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These are Some of the Oddest True Irish Tales You’ll Ever Read

ALLEN FOSTER MUST be some guest to have at a party. An author and researcher, he has found some of Ireland’s strangest true tales, and delights in telling them.

His new book (which is his eighth), Foster’s Historical Irish Oddities, is a compendium of stories from all over Ireland, like the one about a sleepwalker who fell 15ft without blowing out his candle; the fortune discovered in a Belfast piano; and the Wicklow terrier who brought down an eagle.

“I have literally read hundreds of books and newspapers looking for odd stories and tales of remarkable people,” Foster, the author of a number of books, told

We have a selection of some of the weirder tales here for you to enjoy this Bank Holiday Monday. Hungover? Your head might hurt a bit more after reading these.

The man who packed himself into a trunk

On the morning of 1 October 1941 a porter working on the North Wall Docks in Dublin upended a large case that had been accidentally turned upside down the night before when it was being unloaded from the ship Slieve Bawn from Liverpool. The porter thought it was his imagination when he heard tapping coming from inside the crate. He listened carefully and it started again. He tapped the case and received an answering tap from inside. He called other porters to help and the case was quickly opened.

The men were amazed to find a hysterical semi-conscious Frenchman upside down and encased in a large plaster cast. The frantic man was brought to Jervis Street hospital. There he identified himself as 40-year-old Maurice Carcassus de Laboujac, an artist with an address in London. M. de Laboujac’s paintings were due to go on show in Dublin, but he was unable to obtain the necessary visa, so he arranged to ship himself inside the crate to a Dublin art gallery on Molesworth Street. The Frenchman planned his trip carefully and had a plaster cast made which fitted his body and prevented him being buffeted too severely in the packing case. He spent four days en route from London to Dublin.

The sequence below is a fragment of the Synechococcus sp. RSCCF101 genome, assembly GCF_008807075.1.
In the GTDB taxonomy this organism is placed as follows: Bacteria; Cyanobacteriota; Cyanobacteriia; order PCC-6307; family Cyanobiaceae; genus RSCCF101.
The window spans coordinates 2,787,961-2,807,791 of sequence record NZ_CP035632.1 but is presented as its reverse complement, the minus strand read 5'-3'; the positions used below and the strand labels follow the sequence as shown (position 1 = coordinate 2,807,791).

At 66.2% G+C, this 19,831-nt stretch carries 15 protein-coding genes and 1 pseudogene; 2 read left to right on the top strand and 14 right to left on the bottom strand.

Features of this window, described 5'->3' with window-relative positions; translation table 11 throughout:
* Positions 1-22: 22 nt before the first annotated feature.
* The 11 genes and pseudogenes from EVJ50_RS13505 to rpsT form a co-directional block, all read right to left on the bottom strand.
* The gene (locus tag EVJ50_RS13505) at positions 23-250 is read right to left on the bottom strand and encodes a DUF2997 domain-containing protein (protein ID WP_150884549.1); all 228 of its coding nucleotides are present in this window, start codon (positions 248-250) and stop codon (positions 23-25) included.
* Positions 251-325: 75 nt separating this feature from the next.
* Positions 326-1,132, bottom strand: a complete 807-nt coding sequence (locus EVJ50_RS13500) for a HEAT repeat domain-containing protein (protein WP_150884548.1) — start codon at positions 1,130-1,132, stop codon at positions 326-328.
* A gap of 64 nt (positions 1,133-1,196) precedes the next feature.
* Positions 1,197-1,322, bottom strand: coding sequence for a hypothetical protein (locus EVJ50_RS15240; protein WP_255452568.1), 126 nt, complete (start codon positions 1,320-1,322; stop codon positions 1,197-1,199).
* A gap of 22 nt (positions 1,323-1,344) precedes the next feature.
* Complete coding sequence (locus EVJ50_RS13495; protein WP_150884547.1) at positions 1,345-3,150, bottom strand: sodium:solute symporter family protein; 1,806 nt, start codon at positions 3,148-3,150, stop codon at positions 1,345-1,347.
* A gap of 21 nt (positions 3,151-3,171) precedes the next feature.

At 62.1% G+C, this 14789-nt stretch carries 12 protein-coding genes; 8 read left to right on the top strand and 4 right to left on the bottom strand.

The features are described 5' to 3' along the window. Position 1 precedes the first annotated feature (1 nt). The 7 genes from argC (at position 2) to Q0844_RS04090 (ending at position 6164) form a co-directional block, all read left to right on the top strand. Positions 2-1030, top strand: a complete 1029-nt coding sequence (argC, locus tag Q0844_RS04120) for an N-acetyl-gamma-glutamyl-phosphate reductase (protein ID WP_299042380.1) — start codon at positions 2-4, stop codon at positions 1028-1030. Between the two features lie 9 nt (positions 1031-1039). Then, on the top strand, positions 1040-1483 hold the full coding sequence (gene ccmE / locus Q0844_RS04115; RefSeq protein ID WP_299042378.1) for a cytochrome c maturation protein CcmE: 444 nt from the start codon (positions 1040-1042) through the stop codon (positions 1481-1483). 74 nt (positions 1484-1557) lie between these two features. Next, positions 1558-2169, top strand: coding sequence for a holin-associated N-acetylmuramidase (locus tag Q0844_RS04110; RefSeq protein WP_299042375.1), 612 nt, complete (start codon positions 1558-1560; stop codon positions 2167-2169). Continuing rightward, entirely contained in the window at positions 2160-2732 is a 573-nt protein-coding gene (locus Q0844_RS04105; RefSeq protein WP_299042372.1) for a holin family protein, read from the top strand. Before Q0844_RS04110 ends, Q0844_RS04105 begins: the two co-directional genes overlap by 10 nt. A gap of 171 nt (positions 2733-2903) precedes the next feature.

Everything had gone to plan until a careless dockworker unloaded the packing case and left it upside down with its occupant standing on his head and unable to do anything about it.

The shower of fish


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At about 10am on 23 April 1900 there was a shower of small fish in the bog close to the coastguard station at Kilcredane, County Clare about three hundred yards from the sea. Several men were working in the bog at the time and reported the unusual occurrence to the officer in charge of the station. He investigated and found about 150 fish had fallen from the sky. They were young sand-eels (Ammodytes lanceolatus), which frequent shallow water near the coast at that time of year. The bog was west of the Shannon and the direction of the wind was north-north-west, force 2. It was a fine day, the sky was clear and the wind blew steady.

Coloured hailstones

Coloured hailstones have sometimes fallen. RA Mullan, a solicitor from Newry, was driving a gig near Castlewellan, County Down on 7 May 1885 when he was caught in the middle of a hail shower. Some of the hailstones were red. The colour pervaded the substance of the stones, and on melting, it stained Mullan’s fingers.

Escape of a thief


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The daring ingenuity of an Irish thief who fell foul of the Greenock police made news in January 1880. When caught the man feigned a comatose state. His ruse did not fool the Greenock police surgeon and a state of consciousness was quickly induced. The thief was transported to the town where, it was alleged, he had committed a robbery, and jailed there to await trial. He soon escaped the jail and fled. A few days later he was caught red-handed and taken into custody, but not before some hard blows had been exchanged between him and the constables. Bleeding from the mouth as a result of a whack from a baton, the Irishman was brought before a police surgeon who did not know his tricks.

The cunning thief pretended to be dying, and his acting was so convincing that the surgeon really believed the thief had died in front of him. After laying out the ‘dead’ man in the mortuary, minus his boots, the surgeon hurried off to report the fatal assault by the police. The mortuary was attached to the police station and the surgeon left the door ajar. After the surgeon made his report to the ranking officer the policemen involved in the assault were detained. When this officer and the surgeon returned to the mortuary to examine the corpse it was gone! The Irishman had made another escape.

A shock to the system

In February 1773, 14-year-old Anne Mulligan of Roxberry went to visit a neighbour’s house one evening and returned home that night having completely lost her voice.

She remained that way until May 1777, when friends brought her to Dr Connell of Bunnoe, Cavan. Dr Connell was known as the ‘mad doctor’ on account of his unusual methods, and his treatment of Anne showed how unorthodox he was.

The doctor heard her story and examined the girl, then brought her into his dining room and locked the door. He sat her at one end of the table, then sat opposite. He began by distorting his features in ‘a shocking manner’ intended to frighten the girl. After some time he jumped up, grabbed a dagger that was hanging over the mantelpiece, and ran at Anne, swearing that he was going to kill her. She dropped to her knees, begging him to spare her life, then fainted. On coming to she completely regained her speech and never lost it again.

All excerpts courtesy of publisher Gill & Macmillan. Foster’s Irish Oddities is out now in all good bookshops, priced at €12.99.

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